Chronic obstructive pulmonary disease, most often referred to by its shorthand COPD, is a major respiratory ailment affecting over 11 million Americans every year. In fact, this condition is so widespread that its cause, the underlying chronic lower respiratory disease (CLRD), is the third highest cause of death in the United States, putting it above even car accidents and strokes. As such, it is critical to know how to code this disease, as well as the other conditions that often come along with it.

For starters, patients with COPD often have additional problems due to asthma, but this additional complication is coded differently depending on the type. If the COPD is unspecified and the asthma is both unspecified and uncomplicated, then its diagnosis is lumped in with the single ICD-10 code of J44.9 (Chronic obstructive pulmonary disease, unspecified). If, however, the asthma is specified to be exacerbated, then it needs its own individual code. In this case, code the COPD with J44.9 and code the asthma separately with J45.901 (Unspecified asthma with (acute) exacerbation).

Different rules apply to different forms of emphysema as well. Since emphysema in a more specific type of chronic obstructive pulmonary disease, coding J43.9 (Emphysema, unspecified) is sufficient when these conditions are present. Because both J43 (Emphysema) and J44 (Other chronic obstructive pulmonary disease) have mutual Excludes1 notes, all emphysema that doesn’t include chronic bronchitis will fall somewhere under J43. If the emphysema does include bronchitis, code it with J44.9.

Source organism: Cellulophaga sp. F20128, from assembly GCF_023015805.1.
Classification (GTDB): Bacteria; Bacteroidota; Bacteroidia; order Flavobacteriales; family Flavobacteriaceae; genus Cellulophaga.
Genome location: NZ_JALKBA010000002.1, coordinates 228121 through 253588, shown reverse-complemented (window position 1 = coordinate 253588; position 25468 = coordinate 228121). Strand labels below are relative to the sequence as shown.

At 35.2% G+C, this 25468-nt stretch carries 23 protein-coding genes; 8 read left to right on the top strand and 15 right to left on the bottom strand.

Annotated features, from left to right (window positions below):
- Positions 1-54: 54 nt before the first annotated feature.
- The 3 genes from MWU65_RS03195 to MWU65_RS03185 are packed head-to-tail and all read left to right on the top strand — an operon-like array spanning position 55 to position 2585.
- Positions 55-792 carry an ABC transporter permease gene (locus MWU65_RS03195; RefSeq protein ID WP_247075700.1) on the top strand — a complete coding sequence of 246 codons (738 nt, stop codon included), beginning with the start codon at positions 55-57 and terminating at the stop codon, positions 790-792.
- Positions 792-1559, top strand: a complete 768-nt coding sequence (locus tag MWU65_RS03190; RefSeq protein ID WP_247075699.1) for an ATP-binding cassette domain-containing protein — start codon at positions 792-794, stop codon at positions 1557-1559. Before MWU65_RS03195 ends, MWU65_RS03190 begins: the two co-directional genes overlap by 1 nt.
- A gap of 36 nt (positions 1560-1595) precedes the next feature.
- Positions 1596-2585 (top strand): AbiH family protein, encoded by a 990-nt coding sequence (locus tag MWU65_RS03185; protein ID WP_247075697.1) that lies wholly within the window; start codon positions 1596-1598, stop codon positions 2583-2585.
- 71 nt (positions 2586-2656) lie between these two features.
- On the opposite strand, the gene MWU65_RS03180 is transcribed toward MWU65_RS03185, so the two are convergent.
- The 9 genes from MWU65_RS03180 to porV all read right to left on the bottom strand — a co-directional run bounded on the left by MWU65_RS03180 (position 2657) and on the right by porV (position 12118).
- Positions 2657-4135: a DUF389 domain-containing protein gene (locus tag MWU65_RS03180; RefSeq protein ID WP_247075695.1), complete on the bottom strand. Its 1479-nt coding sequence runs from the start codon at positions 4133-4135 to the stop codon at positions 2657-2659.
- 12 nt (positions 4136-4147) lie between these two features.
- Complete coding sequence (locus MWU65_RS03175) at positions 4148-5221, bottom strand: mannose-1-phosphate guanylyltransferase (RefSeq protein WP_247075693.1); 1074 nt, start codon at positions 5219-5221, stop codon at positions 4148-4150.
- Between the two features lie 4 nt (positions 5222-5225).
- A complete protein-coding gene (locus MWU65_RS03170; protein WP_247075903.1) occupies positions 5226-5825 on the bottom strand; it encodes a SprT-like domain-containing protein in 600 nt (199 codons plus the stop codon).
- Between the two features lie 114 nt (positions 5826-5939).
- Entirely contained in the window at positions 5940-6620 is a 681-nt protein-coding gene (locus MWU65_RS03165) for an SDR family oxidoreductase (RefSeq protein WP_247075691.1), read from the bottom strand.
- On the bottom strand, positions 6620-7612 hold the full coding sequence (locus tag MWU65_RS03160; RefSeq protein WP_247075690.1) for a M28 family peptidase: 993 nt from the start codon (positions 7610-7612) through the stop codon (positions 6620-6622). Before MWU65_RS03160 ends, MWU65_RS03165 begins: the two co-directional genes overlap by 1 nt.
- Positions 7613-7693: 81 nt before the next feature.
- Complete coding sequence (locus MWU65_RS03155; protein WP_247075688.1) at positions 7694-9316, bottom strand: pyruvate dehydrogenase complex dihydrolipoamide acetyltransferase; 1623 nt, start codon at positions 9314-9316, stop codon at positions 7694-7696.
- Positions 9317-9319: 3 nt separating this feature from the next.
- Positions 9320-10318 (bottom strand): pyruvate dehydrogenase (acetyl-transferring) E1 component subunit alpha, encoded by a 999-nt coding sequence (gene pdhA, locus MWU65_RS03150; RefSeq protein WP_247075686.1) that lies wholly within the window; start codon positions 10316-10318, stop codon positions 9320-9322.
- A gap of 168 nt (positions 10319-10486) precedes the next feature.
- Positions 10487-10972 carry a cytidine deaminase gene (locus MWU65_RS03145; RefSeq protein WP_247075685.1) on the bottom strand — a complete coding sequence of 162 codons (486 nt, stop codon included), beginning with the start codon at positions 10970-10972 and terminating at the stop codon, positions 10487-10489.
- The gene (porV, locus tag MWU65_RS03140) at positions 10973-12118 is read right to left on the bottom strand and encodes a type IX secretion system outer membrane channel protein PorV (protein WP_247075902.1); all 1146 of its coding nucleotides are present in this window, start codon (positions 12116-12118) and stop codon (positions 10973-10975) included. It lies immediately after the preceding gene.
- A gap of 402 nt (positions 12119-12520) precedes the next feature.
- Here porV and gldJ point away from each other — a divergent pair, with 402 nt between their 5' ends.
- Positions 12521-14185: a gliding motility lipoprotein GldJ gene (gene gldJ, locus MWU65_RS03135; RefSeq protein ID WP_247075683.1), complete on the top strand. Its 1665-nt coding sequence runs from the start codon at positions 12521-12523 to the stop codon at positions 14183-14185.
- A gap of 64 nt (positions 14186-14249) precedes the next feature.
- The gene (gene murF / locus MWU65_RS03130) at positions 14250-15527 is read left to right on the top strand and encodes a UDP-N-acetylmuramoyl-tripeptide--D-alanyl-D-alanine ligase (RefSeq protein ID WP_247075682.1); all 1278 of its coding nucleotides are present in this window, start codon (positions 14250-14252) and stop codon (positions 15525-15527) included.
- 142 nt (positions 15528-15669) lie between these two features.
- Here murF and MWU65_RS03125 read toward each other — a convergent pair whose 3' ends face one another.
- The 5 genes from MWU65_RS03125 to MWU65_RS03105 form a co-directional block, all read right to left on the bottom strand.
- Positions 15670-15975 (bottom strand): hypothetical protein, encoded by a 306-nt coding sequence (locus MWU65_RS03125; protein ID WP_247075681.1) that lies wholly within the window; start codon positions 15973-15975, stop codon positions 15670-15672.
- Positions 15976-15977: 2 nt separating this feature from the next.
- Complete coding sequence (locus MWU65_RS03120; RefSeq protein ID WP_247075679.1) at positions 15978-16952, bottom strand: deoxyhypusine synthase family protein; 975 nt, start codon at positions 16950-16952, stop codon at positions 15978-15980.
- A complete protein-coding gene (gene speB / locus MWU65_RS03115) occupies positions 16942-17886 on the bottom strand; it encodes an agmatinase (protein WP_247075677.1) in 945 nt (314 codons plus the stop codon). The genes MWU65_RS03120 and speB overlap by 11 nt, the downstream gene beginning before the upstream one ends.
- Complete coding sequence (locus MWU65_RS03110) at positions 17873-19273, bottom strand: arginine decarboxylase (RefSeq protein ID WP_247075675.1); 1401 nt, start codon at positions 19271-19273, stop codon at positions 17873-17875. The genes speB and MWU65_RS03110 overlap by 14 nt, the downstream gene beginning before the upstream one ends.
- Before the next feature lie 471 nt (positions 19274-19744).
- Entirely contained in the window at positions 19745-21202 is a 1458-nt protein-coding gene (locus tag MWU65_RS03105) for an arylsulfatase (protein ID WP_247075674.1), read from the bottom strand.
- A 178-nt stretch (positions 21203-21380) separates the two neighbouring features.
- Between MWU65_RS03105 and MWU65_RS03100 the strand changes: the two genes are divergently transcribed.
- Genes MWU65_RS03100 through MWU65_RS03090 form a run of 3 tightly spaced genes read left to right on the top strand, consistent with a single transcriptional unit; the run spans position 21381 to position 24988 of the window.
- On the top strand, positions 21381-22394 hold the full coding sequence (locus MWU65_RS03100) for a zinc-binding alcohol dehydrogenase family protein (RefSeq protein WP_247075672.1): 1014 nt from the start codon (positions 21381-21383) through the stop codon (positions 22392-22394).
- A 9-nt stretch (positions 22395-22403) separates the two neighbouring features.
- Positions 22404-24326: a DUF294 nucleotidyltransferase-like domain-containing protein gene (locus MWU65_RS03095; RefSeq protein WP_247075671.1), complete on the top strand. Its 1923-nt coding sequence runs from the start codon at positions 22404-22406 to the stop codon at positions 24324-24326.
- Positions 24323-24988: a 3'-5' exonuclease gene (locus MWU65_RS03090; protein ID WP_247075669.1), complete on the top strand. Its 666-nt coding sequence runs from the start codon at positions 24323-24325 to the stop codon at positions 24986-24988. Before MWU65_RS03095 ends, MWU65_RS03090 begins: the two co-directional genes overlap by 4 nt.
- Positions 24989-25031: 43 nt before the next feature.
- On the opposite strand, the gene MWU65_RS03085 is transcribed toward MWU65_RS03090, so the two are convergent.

On the other hand, patients who have both COPD and pneumonia will always require separate codes. If the COPD is standard, code both J44.0 (Chronic obstructive pulmonary disease with acute lower respiratory infection) and J18.9 (Pneumonia, unspecified organism). If the patient has exacerbated COPD instead, then code both of these as well as J44.1 (Chronic obstructive pulmonary disease with (acute) exacerbation).